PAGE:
By Seth Weintraub
July 22, 2010

As Android adoption passes that of iPhone, some big developers are opting to build for Android first and iPhone later.

Android activation rates are at 160,000 per day according to Google (GOOG) at their earnings call last week.  Those numbers look to skyrocket further with big launches of the Verizon Droid X and Samsung Galaxy lines (which passed a million alone, in its first three weeks).

That activation rate is already significantly higher than that of iPhone and nearing that of all of Apple’s iOS devices combined. Apple (AAPL) just had yet another blow-out quarter, largely on the back of its iPad numbers, but their iPhone sales have been flat for the past three quarters.

That fact isn’t lost on AOL (Parent of tech sites like TUAW and Engadget), according to GigaOm:

I spoke yesterday by phone with David Temkin, the new VP of Mobile for AOL, and asked why the company chose Android over the iPhone. “Momentum is the key reason,” Temkin said, and I have to agree with him. Even with a record quarter of iOS4 devices, Google is on pace to have more Android activations than Apple will this year.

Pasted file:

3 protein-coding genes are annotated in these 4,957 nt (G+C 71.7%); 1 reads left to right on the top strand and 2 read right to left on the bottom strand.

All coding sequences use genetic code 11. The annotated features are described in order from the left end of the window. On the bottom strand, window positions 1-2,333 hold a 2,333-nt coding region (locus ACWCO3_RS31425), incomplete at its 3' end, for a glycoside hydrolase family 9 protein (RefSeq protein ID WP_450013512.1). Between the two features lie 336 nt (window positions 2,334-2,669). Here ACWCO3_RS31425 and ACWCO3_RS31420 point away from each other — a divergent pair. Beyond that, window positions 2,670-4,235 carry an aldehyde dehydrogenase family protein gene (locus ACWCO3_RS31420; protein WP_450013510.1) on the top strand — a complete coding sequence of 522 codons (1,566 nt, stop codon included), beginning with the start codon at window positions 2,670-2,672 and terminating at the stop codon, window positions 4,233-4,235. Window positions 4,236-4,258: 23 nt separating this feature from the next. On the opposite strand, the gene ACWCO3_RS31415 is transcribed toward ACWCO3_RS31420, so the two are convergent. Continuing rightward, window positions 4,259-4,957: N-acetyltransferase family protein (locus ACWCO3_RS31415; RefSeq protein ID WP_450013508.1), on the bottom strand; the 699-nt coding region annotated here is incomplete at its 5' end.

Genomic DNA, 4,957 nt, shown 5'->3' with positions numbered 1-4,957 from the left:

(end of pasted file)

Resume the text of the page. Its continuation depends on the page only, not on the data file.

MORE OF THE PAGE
Is this a new trend we’ll start to see in the coming months ahead?  Design for Android first and iOS and the rest after?  It reminds me of the ‘design for Windows and maybe get around to Mac and Linux version if you have the time’ that’s been persuasive in the desktop software industry for the past couple of decades.

Apple still has triple the amount of applications as Android counts in its store, so that trend is still a long way off.  In fact, AOL noted that some of the apps it makes are currently iOS only.

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